Joe Gratz and Rebecca Tushnet have posted elaborate summaries of the presentations at the fabulous-sounding Cultural Environmentalism at 10 conference held last weekend at Stanford. Links below. Reading them leads me to a new metaphor of my own, which for reasons that should become evident further on, I’ll call the George Carlin Meta-Theory of Intellectual Property: IP is a place for your stuff. More below the jump.
Reading through the linked posts from the conference, two thoughts came to mind:
First, intellectual property theory and scholarship today seems to reverse the “standard” account of political and intellectual hegemony in legal academia. The “progressives” are beholden to utilitarian economic models (20 more years has zero marginal utility to today’s creator!). The “conservatives” appeal to narrative, metaphor, and trope (the romantic author, piracy and theft, and so on). The environmentalism metaphor for conceptualizing international information law and policy issues represents one important attempt to expand and extend the progressive discourse, to use the “romantic author” trope progressively, for example, rather than to preserve or extend the status quo. Feel free to agree or disagree on the prescriptions that come out of this, but I think that the conversation is richer for the development.
Second, and 10 years after the inauguration of “cultural environmentalism,” I don’t think that the metaphor works. I read the blogged summaries of the presentations. I read the colloquies with the commentators. I’ve even read earlier versions of some of the papers. And I can’t help but come away with the sense that this project — the reinjection of social and cultural theory and non-utilitarian economic arguments into progressive readings of intellectual property law and policy — is just now starting to get off the ground. After 10 years. Moreover, it’s starting to get off the ground in a way that seems largely to leave the “environmentalism” metaphor behind. (Of course, having thought this through for the last week or so, I see that Brett has pointed out Frank Pasquale’s interesting analysis — which invokes the environmental metaphor quite nicely!)
Why doesn’t the environmental metaphor have more traction in information policy debates? I think that the reason goes back to Jamie Boyle’s introductory explanation of the initial importance of the metaphor: The “cultural environment” was a rhetorical device, a way to link seemingly disparate debates and to make invisible issues more salient. What the cultural environment didn’t and wasn’t intended to do, at least not on a broad scale, and at least not now, is connect with our everyday and ordinary experience of culture. “Cultural environmentalism” resonates for us because we recall environmentalism as a political movement. “Cultural environmentalism” is a call to arms. Au barricades! But my own mixed metaphors suggest why this hasn’t happened on a broad scale. “Culture” doesn’t resonate for us as “our environment.” Socially constructed it may be, but “the” environment is place and space. Culture, in a very basic and colloquial sense, is stuff. So, as some of the commentary points out, we need more metaphors and narratives and empirics about stuff. If the environmentalist metaphor is ever going to get stronger and take hold, it needs to be connected to stuff. Which leads me to the conclusion, previewed above, that George Carlin may indeed be, as some of us have long suspected, something of an oracle.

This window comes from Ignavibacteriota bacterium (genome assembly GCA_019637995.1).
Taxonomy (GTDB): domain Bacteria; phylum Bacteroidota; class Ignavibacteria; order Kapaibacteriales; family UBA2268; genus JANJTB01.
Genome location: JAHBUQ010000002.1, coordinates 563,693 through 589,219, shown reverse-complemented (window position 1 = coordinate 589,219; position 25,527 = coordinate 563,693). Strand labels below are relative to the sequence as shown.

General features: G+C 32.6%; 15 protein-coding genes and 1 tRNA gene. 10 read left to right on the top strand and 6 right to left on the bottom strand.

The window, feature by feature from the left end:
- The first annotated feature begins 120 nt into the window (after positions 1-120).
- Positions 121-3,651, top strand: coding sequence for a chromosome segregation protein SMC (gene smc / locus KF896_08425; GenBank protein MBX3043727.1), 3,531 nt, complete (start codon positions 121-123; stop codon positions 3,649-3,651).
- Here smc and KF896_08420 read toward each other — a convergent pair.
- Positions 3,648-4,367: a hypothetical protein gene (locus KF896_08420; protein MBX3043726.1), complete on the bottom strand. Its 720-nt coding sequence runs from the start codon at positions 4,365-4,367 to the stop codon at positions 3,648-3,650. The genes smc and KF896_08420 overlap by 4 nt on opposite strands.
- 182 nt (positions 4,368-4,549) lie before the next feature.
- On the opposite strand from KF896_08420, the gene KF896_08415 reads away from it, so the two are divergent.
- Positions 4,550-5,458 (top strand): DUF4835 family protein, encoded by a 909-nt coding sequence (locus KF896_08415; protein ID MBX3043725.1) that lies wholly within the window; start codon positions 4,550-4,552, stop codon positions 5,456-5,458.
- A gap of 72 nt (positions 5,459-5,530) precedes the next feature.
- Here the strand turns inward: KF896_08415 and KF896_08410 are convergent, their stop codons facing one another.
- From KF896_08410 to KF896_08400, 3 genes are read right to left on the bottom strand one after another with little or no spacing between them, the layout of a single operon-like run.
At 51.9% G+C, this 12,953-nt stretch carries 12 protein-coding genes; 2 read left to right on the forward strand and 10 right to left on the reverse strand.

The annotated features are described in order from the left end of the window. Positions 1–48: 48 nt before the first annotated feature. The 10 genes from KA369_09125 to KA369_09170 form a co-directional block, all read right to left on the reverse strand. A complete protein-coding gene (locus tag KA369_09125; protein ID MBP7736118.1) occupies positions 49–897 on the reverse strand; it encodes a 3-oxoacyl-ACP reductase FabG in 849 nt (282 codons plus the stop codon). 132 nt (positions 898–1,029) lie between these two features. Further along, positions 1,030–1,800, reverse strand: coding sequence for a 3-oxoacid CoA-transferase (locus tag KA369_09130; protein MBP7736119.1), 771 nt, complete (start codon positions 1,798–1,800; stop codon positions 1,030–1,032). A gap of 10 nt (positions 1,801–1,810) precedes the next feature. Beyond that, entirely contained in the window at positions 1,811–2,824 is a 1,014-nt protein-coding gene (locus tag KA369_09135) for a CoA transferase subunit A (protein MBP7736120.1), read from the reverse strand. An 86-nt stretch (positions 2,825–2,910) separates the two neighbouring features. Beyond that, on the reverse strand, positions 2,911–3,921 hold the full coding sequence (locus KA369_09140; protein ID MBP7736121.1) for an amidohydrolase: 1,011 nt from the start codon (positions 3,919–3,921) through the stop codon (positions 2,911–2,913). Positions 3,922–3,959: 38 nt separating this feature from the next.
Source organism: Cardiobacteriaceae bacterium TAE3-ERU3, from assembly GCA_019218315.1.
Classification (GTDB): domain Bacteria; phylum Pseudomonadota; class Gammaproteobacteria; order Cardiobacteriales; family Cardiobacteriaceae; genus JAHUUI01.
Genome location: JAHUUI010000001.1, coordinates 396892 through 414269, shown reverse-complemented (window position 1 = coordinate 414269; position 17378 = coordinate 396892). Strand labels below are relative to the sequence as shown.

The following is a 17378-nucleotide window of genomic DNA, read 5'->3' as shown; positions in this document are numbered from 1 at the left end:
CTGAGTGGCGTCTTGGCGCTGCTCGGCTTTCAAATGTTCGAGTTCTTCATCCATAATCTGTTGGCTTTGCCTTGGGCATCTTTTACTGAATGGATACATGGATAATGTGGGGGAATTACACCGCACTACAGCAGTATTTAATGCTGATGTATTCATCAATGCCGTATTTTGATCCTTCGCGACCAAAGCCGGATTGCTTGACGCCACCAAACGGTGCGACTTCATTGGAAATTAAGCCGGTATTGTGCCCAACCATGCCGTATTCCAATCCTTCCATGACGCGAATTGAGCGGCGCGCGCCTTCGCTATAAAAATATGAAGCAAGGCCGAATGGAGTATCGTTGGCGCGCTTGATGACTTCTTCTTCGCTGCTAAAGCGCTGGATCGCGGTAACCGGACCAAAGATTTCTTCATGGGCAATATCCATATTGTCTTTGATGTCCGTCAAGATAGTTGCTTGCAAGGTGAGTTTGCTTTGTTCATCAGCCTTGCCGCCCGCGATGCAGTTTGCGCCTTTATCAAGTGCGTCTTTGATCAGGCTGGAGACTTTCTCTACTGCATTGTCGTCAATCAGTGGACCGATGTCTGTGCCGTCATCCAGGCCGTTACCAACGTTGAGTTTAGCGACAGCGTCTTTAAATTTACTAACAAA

Rebecca on the Closing
Joe (liveblogging) on the Closing
Rebecca on Molly Van Houweling
Joe (liveblogging) on Molly Van Houweling
Siva blogs his comments on Molly V.H.
Rebecca on Susan Crawford
Joe (liveblogging) on Susan Crawford
Rebecca on Madhavi Sunder
Joe (liveblogging) on Madhavi Sunder
Rebecca on Jamie Boyle and the Introduction
Joe (liveblogging) on Jamie Boyle and the Introduction
(Thanks to Joe and Rebecca! This is a tremendous service.)
I agree with all of this.
You might dig this article, which is forthcoming in Cultural Studies:
Critical Information Studies: A Bibliographic Manifesto
New York University – Department of Culture and Communication August 23, 2005
This paper takes measure of an emerging scholarly field that sits at the intersection of many important areas of study. Critical Information Studies (CIS) considers the ways that culture and information are regulated and their relationship to commerce, creativity, and other human affairs. CIS captures the variety of approaches and bodies of knowledge needed to make sense of interesting, important phenomena such as copyright policy, electronic voting, encryption, the state of libraries, the preservation of ancient cultural traditions, and markets for cultural production. It necessarily stretches to a wide array of scholarly subjects, employs multiple complementary methodologies, and influences conversations far beyond the gates of the university. This field can serve as a model for how engaged, relevant scholarship in other areas might be done. Economists, sociologists, linguists, anthropologists, ethnomusicologists, communication scholars, lawyers, computer scientists, philosophers, and librarians have all contributed to this field. CIS interrogates the structures, functions, habits, norms, and practices that guide global flows of information and cultural elements. Instead of being concerned merely with one’s right to speak (or sing or publish), CIS asks questions about access, costs, and chilling effects on, within, and among audiences, citizens, emerging cultural creators, indigenous cultural groups, teachers, and students. Central to these issues is the idea of semiotic democracy, the ability of citizens to employ the signs and symbols ubiquitous in their environments in manners that they determine.
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